Is Mickey Mouse a snob? According to this article from the blog Theme Park Insider (reprinted by Quartz), while once Disney (NYSE: DIS) was all about welcoming the middle class into its parks, these days you have to be rich to party with the well-heeled rodent and his friends. Park prices and add-ons are on the rise, and if that keeps some out of the Happiest Place on Earth, it is making shareholders perfectly happy. It’s a story that is only partly correct.
The crux of the argument is that Disney has been raising prices for its offerings much more quickly than inflation, which is certainly true. Earlier this year, the company made headlines when it pushed the basic price of a ticket to the Magic Kingdom up to $105. When the park opened in 1971, tickets were $3.50 each, or about $20 in current dollars, and, as Time magazine has calculated, park tickets have doubled in the last decade alone. As well, these days Disney is offering a lot more ‘extras’ (meals, events, merchandise) at hefty price tags as well. The cost of going to Disney (as anyone who has done it recently, particularly with kids, knows) is not cheap.
And of course we know that incomes, particularly middle class incomes, have not been keeping pace with inflation. As the article points out, median U.S. household incomes, adjusted for inflation, have barely budged since the 1970s. The Canadian numbers are a little better, but nowhere in North America have median incomes doubled over the last ten years. So yes, Disney is more expensive. Does that make it a playground for the rich alone though?
In truth, the reality of who goes to Disney is much more complicated than this article would have you believe. For one thing, while the inflation-adjusted price of park tickets may have been rising for decades, the price of plane tickets has been falling. When I was a kid in Montreal in the 1970s, very few of my classmates had been to Disney, not because their (middle class) parents balked at the price of a park ticket, but because they were not about to pay for airfare for a family of five or whatever. Plane trips, even three or four decades ago, were still something of a luxury while these days the airports are full of (not rich) tourists from all over. As well, the cost of many other budget mainstays – like food and clothing – have declined in inflation adjusted terms over the past decades, potentially leaving some room in the family budget.
In fact, these days going to Disney is such a middle-class rite of passage that Id argue that everyone goes – whether or not they can afford it. For sure, incomes have been stagnant for a long time, but spending on travel has by and large gone up in the U.S. (and in Canada and other developed countries too). Savings rates have also waned for most of the period, and let’s not even talk about the debacle of re-mortgaging the house and spending the money on something fun. The middle class has been making their way to Disney just fine – or at least they were until 2008, when the recession was deep enough to prompt some sober looks at the family budget.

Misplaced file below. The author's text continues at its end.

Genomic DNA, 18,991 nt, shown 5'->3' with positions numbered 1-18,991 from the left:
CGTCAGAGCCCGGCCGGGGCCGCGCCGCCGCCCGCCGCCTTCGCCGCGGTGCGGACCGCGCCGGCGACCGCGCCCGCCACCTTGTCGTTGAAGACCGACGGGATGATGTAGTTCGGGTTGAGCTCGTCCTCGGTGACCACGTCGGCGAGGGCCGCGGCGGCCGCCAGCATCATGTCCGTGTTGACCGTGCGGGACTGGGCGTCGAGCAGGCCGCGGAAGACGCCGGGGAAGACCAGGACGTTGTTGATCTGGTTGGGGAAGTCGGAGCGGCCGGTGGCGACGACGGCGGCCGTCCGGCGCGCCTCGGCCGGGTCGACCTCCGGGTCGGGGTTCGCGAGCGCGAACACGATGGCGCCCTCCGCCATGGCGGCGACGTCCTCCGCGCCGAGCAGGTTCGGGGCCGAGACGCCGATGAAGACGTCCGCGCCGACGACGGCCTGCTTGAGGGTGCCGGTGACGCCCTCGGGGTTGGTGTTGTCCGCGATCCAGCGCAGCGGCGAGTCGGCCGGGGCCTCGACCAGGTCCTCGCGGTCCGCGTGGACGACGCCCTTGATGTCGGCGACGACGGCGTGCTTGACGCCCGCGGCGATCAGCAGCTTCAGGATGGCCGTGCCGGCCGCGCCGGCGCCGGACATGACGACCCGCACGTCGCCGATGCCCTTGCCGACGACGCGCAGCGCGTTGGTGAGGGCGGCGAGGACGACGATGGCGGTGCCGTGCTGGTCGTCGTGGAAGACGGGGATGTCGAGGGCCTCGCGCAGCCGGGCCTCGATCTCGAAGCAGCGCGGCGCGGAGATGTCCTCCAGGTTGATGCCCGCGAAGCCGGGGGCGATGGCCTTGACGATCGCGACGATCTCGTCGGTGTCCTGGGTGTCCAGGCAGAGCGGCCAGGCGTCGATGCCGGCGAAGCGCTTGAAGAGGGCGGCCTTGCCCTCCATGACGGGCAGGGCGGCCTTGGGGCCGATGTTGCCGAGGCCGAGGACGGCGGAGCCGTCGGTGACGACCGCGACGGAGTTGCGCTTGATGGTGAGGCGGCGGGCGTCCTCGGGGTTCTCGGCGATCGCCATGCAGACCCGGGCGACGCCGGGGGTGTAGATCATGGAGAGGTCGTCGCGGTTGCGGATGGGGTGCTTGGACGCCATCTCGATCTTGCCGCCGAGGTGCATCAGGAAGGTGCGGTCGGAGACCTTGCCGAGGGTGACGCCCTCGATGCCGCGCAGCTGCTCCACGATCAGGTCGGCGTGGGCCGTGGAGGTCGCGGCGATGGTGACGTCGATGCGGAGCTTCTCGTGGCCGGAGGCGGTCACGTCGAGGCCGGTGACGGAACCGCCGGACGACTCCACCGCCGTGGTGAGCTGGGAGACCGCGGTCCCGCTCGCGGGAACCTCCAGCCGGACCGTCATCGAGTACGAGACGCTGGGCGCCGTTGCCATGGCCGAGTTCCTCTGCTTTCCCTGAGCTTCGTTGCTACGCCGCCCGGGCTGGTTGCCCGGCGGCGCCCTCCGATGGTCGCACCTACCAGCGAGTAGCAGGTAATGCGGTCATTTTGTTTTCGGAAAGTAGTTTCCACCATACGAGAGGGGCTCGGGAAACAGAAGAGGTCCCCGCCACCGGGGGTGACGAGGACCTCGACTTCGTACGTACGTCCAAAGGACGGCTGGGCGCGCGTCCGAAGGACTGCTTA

Where I do absolutely agree with the author is that in the years since the recession, there has indeed been a re-thinking of strategy not just by Disney but by many other companies as well. Going after some mythical middle class with a squeezed income makes a lot less sense than finding more expensive offerings and selling them to those who are willing to pay for them. I’ll still argue that it’s a group a lot wider than the ‘rich’ who are forking out for the Crown Package at the Bibbidi Bobbidi Boutique (that’s a princess makeover for your princess, at a cost starting at $59.95) or even the Castle Package ($194.95 and up, includes a costume and a photo package) but it is certainly a group that is willing to live like they are (at least minor) royalty.
It’s a strategy that appears to be working. When Disney released their latest results in May, they reported that revenue at their theme parks was up by 6 percent over the year, and that the operating income for the parks was up 24 percent. The increase reflected higher ticket prices, as well as higher prices for hotel rooms and higher spending on food, drinks and merchandise.
So yes, Mickey is not as accessible as he once was. That’s true in a literal sense: while once he used to roam the Magic Kingdom casually, these days you need to line up to see him in his dressing room at designated hours. Velvet ropes keep the hoards of autograph seekers in check, and there are invisible barriers keeping people away as well.